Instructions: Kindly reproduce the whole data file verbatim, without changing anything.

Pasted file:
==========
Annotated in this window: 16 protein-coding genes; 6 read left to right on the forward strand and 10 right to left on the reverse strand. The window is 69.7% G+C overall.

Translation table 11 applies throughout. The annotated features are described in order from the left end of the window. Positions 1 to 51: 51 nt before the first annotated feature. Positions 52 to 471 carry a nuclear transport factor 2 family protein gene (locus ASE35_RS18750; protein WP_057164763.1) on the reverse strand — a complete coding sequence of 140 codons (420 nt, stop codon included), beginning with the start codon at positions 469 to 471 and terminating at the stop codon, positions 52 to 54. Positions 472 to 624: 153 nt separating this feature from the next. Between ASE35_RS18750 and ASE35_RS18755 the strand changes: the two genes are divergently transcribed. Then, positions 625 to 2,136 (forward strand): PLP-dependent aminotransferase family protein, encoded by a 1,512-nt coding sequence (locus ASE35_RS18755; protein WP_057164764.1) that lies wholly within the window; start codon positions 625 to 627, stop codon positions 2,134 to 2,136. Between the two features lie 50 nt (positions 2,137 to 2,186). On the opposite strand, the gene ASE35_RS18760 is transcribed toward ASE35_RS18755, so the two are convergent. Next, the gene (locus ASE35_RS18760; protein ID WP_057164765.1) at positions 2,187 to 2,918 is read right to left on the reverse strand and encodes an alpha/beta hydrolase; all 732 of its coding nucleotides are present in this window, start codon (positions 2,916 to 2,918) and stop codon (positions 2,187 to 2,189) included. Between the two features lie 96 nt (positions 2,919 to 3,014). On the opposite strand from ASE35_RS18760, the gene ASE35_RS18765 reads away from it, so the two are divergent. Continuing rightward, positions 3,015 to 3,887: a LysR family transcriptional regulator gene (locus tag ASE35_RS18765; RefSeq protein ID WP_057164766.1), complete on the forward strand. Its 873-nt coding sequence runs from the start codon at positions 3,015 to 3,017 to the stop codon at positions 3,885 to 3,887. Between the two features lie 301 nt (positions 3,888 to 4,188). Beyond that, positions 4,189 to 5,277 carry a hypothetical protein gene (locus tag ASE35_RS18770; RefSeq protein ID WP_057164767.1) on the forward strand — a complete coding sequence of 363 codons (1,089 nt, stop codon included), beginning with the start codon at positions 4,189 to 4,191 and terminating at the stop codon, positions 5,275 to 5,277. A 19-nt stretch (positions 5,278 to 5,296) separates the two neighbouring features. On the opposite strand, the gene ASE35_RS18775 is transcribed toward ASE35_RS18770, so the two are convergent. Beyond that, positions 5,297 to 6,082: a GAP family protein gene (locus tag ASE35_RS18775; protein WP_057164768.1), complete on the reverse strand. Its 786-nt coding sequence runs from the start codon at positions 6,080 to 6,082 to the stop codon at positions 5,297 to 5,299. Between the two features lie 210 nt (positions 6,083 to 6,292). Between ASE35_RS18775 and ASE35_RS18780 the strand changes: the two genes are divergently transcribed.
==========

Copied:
Annotated in this window: 16 protein-coding genes; 6 read left to right on the forward strand and 10 right to left on the reverse strand. The window is 69.7% G+C overall.

Translation table 11 applies throughout. The annotated features are described in order from the left end of the window. Positions 1 to 51: 51 nt before the first annotated feature. Positions 52 to 471 carry a nuclear transport factor 2 family protein gene (locus ASE35_RS18750; protein WP_057164763.1) on the reverse strand — a complete coding sequence of 140 codons (420 nt, stop codon included), beginning with the start codon at positions 469 to 471 and terminating at the stop codon, positions 52 to 54. Positions 472 to 624: 153 nt separating this feature from the next. Between ASE35_RS18750 and ASE35_RS18755 the strand changes: the two genes are divergently transcribed. Then, positions 625 to 2,136 (forward strand): PLP-dependent aminotransferase family protein, encoded by a 1,512-nt coding sequence (locus ASE35_RS18755; protein WP_057164764.1) that lies wholly within the window; start codon positions 625 to 627, stop codon positions 2,134 to 2,136. Between the two features lie 50 nt (positions 2,137 to 2,186). On the opposite strand, the gene ASE35_RS18760 is transcribed toward ASE35_RS18755, so the two are convergent. Next, the gene (locus ASE35_RS18760; protein ID WP_057164765.1) at positions 2,187 to 2,918 is read right to left on the reverse strand and encodes an alpha/beta hydrolase; all 732 of its coding nucleotides are present in this window, start codon (positions 2,916 to 2,918) and stop codon (positions 2,187 to 2,189) included. Between the two features lie 96 nt (positions 2,919 to 3,014). On the opposite strand from ASE35_RS18760, the gene ASE35_RS18765 reads away from it, so the two are divergent. Continuing rightward, positions 3,015 to 3,887: a LysR family transcriptional regulator gene (locus tag ASE35_RS18765; RefSeq protein ID WP_057164766.1), complete on the forward strand. Its 873-nt coding sequence runs from the start codon at positions 3,015 to 3,017 to the stop codon at positions 3,885 to 3,887. Between the two features lie 301 nt (positions 3,888 to 4,188). Beyond that, positions 4,189 to 5,277 carry a hypothetical protein gene (locus tag ASE35_RS18770; RefSeq protein ID WP_057164767.1) on the forward strand — a complete coding sequence of 363 codons (1,089 nt, stop codon included), beginning with the start codon at positions 4,189 to 4,191 and terminating at the stop codon, positions 5,275 to 5,277. A 19-nt stretch (positions 5,278 to 5,296) separates the two neighbouring features. On the opposite strand, the gene ASE35_RS18775 is transcribed toward ASE35_RS18770, so the two are convergent. Beyond that, positions 5,297 to 6,082: a GAP family protein gene (locus tag ASE35_RS18775; protein WP_057164768.1), complete on the reverse strand. Its 786-nt coding sequence runs from the start codon at positions 6,080 to 6,082 to the stop codon at positions 5,297 to 5,299. Between the two features lie 210 nt (positions 6,083 to 6,292). Between ASE35_RS18775 and ASE35_RS18780 the strand changes: the two genes are divergently transcribed.